Monday, September 28, 2009
Dining at the taverns of Colonial Williamsburg
A visit to Colonial Williamsburg is a leisurely trip into the past. Although we have been there several times before, I had forgotten the quaint streets and houses. We were really impressed with the interpreters in the craft shops. The milliner didn't just talk about hats but trims and customs. What was most surprising was what we learned about credit in the colony since everyone's gold was in England. Becauwe gold wasn't allowed to leave the country, a system developed for the exchange of cheques which could take as much as a year to be redeemed.
We enjoyed three meals in the recreated taverns of 18th century Virginia. Our first evening we dined at Mrs. Campbell's Tavern, George Washington's favorite. We both had an entree of assorted seafood including scallops and grilled shrimp. They were served with a side of spoon bread that was light and airy and cinnamony mashed sweet potatoes. I had never heard of spoon bread, a Southern specialty, before we tried it on a previous trip.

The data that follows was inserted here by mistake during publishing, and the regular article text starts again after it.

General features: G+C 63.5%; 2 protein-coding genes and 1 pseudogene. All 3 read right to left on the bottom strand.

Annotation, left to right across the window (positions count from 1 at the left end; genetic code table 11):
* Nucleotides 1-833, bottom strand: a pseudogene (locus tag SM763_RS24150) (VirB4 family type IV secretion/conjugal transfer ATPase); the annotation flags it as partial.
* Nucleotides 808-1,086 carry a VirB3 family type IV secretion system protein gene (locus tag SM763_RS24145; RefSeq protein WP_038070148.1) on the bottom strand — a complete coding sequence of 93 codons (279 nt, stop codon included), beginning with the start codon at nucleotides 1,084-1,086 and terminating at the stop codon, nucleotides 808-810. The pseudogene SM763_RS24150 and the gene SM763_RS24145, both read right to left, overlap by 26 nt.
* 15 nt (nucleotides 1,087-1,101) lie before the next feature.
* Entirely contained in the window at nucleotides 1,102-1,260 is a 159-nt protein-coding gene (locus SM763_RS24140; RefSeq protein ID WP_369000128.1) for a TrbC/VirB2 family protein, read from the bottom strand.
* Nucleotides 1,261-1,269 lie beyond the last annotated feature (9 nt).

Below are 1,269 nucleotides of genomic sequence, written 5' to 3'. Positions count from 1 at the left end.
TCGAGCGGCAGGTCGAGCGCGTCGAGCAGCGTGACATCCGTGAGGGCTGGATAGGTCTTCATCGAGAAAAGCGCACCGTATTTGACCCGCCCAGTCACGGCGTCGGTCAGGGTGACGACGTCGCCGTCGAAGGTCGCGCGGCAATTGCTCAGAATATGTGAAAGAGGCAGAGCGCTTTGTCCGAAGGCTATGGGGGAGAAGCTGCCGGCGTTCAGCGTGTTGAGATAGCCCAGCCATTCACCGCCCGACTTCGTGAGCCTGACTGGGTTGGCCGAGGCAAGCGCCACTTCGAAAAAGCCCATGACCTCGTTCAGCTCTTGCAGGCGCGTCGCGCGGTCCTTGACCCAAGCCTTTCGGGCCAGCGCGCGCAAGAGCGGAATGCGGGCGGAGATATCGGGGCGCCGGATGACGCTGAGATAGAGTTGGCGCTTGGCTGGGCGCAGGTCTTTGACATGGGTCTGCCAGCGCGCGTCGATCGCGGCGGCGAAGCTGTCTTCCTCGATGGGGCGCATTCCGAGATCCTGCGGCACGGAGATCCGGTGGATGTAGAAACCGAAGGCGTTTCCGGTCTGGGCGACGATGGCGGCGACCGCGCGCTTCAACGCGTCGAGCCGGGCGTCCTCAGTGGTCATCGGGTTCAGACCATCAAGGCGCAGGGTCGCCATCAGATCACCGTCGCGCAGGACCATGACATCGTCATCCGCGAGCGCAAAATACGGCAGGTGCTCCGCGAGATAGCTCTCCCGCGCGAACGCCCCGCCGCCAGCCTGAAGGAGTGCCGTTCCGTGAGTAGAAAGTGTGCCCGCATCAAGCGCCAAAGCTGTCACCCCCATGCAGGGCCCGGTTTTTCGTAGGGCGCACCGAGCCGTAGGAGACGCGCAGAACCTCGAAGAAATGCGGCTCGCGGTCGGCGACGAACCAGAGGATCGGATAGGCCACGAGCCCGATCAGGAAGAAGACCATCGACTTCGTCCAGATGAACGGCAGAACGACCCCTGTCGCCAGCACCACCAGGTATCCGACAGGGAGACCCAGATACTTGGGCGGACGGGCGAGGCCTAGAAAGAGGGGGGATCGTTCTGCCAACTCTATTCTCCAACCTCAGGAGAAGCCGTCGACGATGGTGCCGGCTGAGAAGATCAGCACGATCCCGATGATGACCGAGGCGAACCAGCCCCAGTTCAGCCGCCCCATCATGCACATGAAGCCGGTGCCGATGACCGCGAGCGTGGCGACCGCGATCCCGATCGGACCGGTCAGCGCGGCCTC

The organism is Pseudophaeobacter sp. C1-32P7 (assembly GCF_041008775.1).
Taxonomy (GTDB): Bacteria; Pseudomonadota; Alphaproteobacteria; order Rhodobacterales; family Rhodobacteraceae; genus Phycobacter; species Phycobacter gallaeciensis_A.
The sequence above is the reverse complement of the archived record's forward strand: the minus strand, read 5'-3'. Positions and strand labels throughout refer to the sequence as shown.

For lunch one day we stopped at The Kings Arms Tavern. We were shown to a table in a nook in the corner of the room and told that it was where Patrick Henry always sat so he could see all activity in the other rooms. I had Cream of Peanut Soup that was especially tasty. Very thick and creamy, this rich soup was garnished with chopped peanuts. I was surprised with the appearance of the Rice Pudding. Instead of the creamy Scandinavian style served in Minnesota, a large square of rice baked with egg to hold its shape was surrounded by a creamy creme anglaise. I don't think I like it as well as the creamier style but I did eat it all!
Posted by Pat Sinclair